The spectrum of neurological disease in patients with systemic cancer
Nervous System Diseases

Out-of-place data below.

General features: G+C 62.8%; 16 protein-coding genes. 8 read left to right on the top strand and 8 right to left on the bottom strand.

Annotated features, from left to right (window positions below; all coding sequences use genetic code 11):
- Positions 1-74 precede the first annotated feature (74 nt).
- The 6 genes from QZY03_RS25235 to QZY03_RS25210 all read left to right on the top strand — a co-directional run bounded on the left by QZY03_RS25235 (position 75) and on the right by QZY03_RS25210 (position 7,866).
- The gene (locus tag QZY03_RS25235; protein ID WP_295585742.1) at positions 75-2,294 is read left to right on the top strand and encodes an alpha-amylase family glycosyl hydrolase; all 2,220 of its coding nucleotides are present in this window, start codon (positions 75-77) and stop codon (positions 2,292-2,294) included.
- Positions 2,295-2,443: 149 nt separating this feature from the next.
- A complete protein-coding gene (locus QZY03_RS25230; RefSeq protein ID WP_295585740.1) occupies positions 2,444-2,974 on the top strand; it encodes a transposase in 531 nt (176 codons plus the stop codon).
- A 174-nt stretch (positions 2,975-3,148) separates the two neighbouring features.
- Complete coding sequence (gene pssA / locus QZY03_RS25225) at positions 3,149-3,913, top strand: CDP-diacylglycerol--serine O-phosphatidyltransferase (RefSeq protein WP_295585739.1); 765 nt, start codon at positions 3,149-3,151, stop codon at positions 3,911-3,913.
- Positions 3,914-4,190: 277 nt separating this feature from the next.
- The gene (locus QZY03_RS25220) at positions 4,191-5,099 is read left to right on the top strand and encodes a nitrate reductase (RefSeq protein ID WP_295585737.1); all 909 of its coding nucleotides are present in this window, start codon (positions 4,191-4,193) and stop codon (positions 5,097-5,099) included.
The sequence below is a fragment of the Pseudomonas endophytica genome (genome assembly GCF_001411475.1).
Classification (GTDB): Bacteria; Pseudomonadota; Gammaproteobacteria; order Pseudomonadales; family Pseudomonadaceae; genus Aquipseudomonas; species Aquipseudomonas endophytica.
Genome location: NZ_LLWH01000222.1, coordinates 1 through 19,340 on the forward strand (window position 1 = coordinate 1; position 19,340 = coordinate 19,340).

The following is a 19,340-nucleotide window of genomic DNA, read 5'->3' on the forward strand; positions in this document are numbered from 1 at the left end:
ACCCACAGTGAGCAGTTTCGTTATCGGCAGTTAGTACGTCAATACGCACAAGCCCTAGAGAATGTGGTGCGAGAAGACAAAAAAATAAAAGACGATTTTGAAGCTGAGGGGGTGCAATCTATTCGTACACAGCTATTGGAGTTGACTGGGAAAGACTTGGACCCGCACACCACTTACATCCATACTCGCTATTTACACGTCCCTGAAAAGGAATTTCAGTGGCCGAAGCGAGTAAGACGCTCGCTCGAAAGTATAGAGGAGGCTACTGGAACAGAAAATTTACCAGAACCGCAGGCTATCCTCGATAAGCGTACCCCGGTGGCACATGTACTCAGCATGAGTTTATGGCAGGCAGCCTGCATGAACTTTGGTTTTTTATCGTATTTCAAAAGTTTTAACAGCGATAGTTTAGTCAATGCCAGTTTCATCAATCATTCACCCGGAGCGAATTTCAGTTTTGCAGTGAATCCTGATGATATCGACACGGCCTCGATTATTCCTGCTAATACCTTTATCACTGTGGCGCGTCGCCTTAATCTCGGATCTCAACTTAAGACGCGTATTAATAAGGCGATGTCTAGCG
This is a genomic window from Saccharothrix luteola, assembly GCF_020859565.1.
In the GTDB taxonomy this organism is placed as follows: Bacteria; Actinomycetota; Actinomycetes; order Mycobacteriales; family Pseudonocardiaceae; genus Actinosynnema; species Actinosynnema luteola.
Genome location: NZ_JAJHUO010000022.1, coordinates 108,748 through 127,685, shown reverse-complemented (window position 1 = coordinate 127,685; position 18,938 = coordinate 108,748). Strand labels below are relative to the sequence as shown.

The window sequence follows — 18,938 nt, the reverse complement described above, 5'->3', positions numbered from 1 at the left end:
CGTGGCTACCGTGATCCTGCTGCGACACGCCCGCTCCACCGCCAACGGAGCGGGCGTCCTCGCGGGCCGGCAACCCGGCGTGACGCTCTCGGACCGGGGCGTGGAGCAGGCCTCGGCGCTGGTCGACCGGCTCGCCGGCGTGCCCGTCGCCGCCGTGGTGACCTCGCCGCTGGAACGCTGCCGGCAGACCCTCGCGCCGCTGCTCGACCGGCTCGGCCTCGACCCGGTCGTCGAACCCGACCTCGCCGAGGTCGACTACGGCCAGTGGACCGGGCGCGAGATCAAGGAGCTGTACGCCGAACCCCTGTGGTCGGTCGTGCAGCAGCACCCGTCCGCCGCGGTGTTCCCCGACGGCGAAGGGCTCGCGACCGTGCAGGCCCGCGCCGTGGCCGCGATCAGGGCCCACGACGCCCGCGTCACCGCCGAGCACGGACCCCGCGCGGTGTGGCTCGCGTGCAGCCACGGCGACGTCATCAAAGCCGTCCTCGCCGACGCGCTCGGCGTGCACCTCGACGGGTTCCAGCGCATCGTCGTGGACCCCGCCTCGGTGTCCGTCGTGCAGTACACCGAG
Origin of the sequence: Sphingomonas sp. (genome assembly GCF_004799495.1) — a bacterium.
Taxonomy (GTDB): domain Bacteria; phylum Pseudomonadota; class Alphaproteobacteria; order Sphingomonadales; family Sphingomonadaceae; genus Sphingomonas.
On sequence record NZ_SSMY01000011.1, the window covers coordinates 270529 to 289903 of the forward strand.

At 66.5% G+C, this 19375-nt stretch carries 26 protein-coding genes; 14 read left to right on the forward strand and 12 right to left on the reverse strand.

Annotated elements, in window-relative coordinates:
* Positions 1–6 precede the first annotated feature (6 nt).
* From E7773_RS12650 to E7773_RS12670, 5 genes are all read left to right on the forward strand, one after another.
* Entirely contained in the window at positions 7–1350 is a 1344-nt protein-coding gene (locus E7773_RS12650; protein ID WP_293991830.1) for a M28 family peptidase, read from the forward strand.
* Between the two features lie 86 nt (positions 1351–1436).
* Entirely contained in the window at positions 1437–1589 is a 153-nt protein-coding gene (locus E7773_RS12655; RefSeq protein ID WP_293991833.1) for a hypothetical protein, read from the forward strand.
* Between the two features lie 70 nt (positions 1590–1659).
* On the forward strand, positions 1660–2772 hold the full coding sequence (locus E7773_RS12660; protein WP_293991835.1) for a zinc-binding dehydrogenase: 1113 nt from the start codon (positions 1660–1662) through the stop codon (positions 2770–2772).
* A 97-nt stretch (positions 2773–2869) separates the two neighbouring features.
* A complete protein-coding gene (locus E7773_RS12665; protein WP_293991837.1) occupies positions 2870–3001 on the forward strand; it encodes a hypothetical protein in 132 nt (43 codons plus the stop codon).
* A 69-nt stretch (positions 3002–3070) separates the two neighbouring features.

To ascertain the range of neurological problems in patients with systemic cancer, we prospectively evaluated neurological symptoms, neurological diagnoses, and primary tumors in all patients with a history of systemic cancer examined by the Department of Neurology at the Memorial Sloan-Kettering Cancer Center, from Jul 1, 1990, to Dec 31, 1990. Of the 815 patients seen for neurological symptoms, less than half (45.2%) had metastatic involvement of the nervous system. The three most common symptoms were back pain (18.2%), altered mental status (17.1%), and headache (15.4%). The most common neurological diagnosis was brain metastasis (15.9%), followed by metabolic encephalopathy (10.2%), pain associated with bone metastases only (9.9%), and epidural extension or metastasis of tumor (8.4%). Of 133 patients with undiagnosed back or neck pain, 44 (33%) had epidural extension or metastases from tumor and 40 (30%) had pain associated with vertebral metastases only. In 15 (11%) the cause for the back pain was unrelated to metastatic disease. Of 132 patients seen on initial consultation for altered mental status, metabolic encephalopathy was the major neurological diagnosis (80; 61%); 20 (15%) had intracranial metastases. Of 97 patients with undiagnosed headache, 59 (61%) had a nonstructural cause. Fifty-three of these patients had either migraine, tension headache, or headache related to systemic illness (e.g., fever, sepsis). These results indicate that even in patients with systemic cancer, a group particularly prone to developing neurological disease that can be diagnosed radiologically, the role of clinicians remains important in helping distinguish noncancer-related and nonmetastatic neurological problems.